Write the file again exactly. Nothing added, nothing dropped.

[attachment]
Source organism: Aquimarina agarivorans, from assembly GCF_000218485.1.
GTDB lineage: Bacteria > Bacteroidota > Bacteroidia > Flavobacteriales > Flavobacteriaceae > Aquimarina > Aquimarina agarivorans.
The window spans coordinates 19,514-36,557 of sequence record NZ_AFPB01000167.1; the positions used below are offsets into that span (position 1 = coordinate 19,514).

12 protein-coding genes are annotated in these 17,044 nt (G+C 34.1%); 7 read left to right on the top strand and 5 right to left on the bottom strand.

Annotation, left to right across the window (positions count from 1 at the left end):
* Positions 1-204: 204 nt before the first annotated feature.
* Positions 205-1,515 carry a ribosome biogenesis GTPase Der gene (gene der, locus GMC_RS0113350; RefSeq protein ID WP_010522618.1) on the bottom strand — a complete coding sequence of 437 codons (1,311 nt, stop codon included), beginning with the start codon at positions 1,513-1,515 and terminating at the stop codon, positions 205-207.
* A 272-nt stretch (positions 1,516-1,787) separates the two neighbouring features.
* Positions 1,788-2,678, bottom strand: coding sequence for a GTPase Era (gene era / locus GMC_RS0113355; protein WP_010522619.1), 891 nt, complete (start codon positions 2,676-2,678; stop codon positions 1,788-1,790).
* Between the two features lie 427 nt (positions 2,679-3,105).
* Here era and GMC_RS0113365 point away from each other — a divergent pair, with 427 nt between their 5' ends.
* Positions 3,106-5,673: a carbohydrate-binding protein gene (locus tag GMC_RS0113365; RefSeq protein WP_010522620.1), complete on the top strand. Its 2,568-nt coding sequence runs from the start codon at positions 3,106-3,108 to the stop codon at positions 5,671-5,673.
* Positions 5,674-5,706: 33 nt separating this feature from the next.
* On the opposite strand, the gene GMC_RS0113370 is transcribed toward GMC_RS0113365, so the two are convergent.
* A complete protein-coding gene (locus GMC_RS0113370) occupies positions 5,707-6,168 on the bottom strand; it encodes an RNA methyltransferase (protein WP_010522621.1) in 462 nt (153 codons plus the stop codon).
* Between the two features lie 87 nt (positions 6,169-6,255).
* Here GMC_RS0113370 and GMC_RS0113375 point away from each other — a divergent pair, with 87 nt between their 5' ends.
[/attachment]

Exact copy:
Source organism: Aquimarina agarivorans, from assembly GCF_000218485.1.
GTDB lineage: Bacteria > Bacteroidota > Bacteroidia > Flavobacteriales > Flavobacteriaceae > Aquimarina > Aquimarina agarivorans.
The window spans coordinates 19,514-36,557 of sequence record NZ_AFPB01000167.1; the positions used below are offsets into that span (position 1 = coordinate 19,514).

12 protein-coding genes are annotated in these 17,044 nt (G+C 34.1%); 7 read left to right on the top strand and 5 right to left on the bottom strand.

Annotation, left to right across the window (positions count from 1 at the left end):
* Positions 1-204: 204 nt before the first annotated feature.
* Positions 205-1,515 carry a ribosome biogenesis GTPase Der gene (gene der, locus GMC_RS0113350; RefSeq protein ID WP_010522618.1) on the bottom strand — a complete coding sequence of 437 codons (1,311 nt, stop codon included), beginning with the start codon at positions 1,513-1,515 and terminating at the stop codon, positions 205-207.
* A 272-nt stretch (positions 1,516-1,787) separates the two neighbouring features.
* Positions 1,788-2,678, bottom strand: coding sequence for a GTPase Era (gene era / locus GMC_RS0113355; protein WP_010522619.1), 891 nt, complete (start codon positions 2,676-2,678; stop codon positions 1,788-1,790).
* Between the two features lie 427 nt (positions 2,679-3,105).
* Here era and GMC_RS0113365 point away from each other — a divergent pair, with 427 nt between their 5' ends.
* Positions 3,106-5,673: a carbohydrate-binding protein gene (locus tag GMC_RS0113365; RefSeq protein WP_010522620.1), complete on the top strand. Its 2,568-nt coding sequence runs from the start codon at positions 3,106-3,108 to the stop codon at positions 5,671-5,673.
* Positions 5,674-5,706: 33 nt separating this feature from the next.
* On the opposite strand, the gene GMC_RS0113370 is transcribed toward GMC_RS0113365, so the two are convergent.
* A complete protein-coding gene (locus GMC_RS0113370) occupies positions 5,707-6,168 on the bottom strand; it encodes an RNA methyltransferase (protein WP_010522621.1) in 462 nt (153 codons plus the stop codon).
* Between the two features lie 87 nt (positions 6,169-6,255).
* Here GMC_RS0113370 and GMC_RS0113375 point away from each other — a divergent pair, with 87 nt between their 5' ends.